Eleven missing, 14 injured after landslide in Indonesia's Java, rescue operations underway
Eleven people are missing and 14 have been injured following a landslide Thursday that cascaded down the terraced slopes of a rice field on the Indonesian island of Java, officials said.
Jakarta, Indonesia: Eleven people are missing and 14 have been injured following a landslide on Thursday that cascaded down the terraced slopes of a rice field on the Indonesian island of Java, officials said. The missing people, farmers tending their crops in Brebes district, Central Java, were buried under an avalanche of mud and rock around 8. 00 am (0100 GMT).
"The landslide buried the farmers working in their rice fields," disaster mitigation agency spokesman Sutopo Purwo Nugroho said in a statement. The incident followed several days of heavy rain in the mountainous area, which is about seven hours east of the capital Jakarta. Another 14 farmers were injured and have been taken to a nearby medical centre for treatment.
Rescuers including the army, police and local volunteers are digging through the debris to search for survivors, the disaster mitigation agency said. Residents have been forbidden from entering the area due to fears of further landslides.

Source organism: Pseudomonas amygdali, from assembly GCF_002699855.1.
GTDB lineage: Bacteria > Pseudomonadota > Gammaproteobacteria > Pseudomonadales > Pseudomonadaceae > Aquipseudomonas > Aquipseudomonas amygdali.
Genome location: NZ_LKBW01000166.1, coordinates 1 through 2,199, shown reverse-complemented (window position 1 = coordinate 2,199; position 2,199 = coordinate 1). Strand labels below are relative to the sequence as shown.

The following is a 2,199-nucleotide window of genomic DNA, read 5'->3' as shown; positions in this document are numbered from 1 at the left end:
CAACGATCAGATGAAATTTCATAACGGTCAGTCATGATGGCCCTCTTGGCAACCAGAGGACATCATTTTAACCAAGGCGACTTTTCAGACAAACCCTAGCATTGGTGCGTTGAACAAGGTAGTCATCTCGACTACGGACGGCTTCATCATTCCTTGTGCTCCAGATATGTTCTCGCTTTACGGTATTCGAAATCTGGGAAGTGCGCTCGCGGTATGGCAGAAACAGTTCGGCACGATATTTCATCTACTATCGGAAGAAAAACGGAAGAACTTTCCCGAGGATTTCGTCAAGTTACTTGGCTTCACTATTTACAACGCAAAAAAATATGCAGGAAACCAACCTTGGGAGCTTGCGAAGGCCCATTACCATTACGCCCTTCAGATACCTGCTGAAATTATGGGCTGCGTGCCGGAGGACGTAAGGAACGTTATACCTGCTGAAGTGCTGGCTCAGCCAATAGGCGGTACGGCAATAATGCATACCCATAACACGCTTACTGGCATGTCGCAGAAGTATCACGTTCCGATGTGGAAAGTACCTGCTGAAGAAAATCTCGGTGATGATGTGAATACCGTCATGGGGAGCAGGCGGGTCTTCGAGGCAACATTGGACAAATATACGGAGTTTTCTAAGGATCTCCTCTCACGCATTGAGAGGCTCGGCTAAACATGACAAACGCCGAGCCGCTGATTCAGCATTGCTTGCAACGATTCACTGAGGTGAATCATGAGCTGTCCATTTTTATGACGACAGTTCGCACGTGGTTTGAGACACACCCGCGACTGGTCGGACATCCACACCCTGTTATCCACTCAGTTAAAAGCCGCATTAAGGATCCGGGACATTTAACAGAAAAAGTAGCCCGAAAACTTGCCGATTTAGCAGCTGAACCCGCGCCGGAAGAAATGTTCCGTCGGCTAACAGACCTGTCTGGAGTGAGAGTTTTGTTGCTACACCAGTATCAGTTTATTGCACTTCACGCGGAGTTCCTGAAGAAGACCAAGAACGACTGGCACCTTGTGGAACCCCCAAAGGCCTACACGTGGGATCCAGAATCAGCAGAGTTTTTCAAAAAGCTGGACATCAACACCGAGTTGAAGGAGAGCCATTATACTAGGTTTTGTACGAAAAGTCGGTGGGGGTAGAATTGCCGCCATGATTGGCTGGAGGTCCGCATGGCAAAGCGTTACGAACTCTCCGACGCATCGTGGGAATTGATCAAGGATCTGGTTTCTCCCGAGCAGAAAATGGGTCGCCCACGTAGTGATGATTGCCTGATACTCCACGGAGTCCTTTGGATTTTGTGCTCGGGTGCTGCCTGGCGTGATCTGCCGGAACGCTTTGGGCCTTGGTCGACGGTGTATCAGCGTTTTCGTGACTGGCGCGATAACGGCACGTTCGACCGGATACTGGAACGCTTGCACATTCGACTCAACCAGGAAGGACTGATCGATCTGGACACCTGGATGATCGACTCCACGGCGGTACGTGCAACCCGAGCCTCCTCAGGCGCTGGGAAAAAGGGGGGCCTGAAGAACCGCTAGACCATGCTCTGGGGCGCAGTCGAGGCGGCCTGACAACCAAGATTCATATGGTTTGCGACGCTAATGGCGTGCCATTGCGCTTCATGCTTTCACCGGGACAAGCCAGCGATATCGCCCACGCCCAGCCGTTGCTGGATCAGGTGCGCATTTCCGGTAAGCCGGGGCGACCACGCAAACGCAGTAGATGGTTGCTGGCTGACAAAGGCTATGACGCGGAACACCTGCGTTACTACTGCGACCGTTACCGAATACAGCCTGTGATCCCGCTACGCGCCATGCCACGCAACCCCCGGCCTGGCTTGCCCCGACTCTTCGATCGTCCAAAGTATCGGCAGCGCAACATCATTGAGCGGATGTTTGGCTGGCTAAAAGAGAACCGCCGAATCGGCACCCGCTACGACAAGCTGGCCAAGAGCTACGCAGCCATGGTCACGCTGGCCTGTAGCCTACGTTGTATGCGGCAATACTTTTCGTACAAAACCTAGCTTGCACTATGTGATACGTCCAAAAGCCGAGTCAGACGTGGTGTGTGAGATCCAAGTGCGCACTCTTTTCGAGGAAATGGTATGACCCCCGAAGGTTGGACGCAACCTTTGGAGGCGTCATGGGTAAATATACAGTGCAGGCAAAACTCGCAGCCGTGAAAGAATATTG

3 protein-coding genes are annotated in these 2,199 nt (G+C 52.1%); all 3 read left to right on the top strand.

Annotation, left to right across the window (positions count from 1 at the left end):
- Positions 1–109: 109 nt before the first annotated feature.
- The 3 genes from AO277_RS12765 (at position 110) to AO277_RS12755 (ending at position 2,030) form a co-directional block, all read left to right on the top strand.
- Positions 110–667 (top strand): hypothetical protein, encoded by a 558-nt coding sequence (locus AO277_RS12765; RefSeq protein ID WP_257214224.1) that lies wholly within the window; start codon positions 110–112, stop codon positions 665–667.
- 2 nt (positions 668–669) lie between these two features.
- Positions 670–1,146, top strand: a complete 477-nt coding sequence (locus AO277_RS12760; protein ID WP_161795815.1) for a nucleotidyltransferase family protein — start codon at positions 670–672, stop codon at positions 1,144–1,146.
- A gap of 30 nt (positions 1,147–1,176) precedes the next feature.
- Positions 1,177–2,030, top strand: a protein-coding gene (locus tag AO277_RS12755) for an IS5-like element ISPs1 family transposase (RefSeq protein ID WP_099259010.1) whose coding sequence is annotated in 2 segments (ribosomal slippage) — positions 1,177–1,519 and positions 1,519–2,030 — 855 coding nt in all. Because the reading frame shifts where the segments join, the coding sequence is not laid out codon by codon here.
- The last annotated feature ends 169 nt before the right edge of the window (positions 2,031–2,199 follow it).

"The soil is unstable, if it's raining, it could be dangerous," Apriyanto Sudarmoko, local sub-district head, told national TV station. "We also ask residents living near the site to vacate their homes until it's safe," he added.
Landslides are common in Indonesia, especially during wet season between October and April, when rain lashes the country. Eight miners were killed on the slopes of Mount Merapi, an active volcano near the city of Jogjakarta, in December last year. A month earlier at least 11 people people died in heavy flooding and landslides in Pacitan, East Java.
David Attenborough's Netflix documentary, released a day ahead of World Environment Day, effectively conveys that the end is near through "scarily bleak figures and statistics"
This year's theme is 'The Ocean: Life and Livelihoods’, which focuses on the livelihood and life that oceans sustain
Calling ‘nature’ an evergreen technology that keeps us healthy and happy, Sachin posted a video on Twitter which shows him watering a field.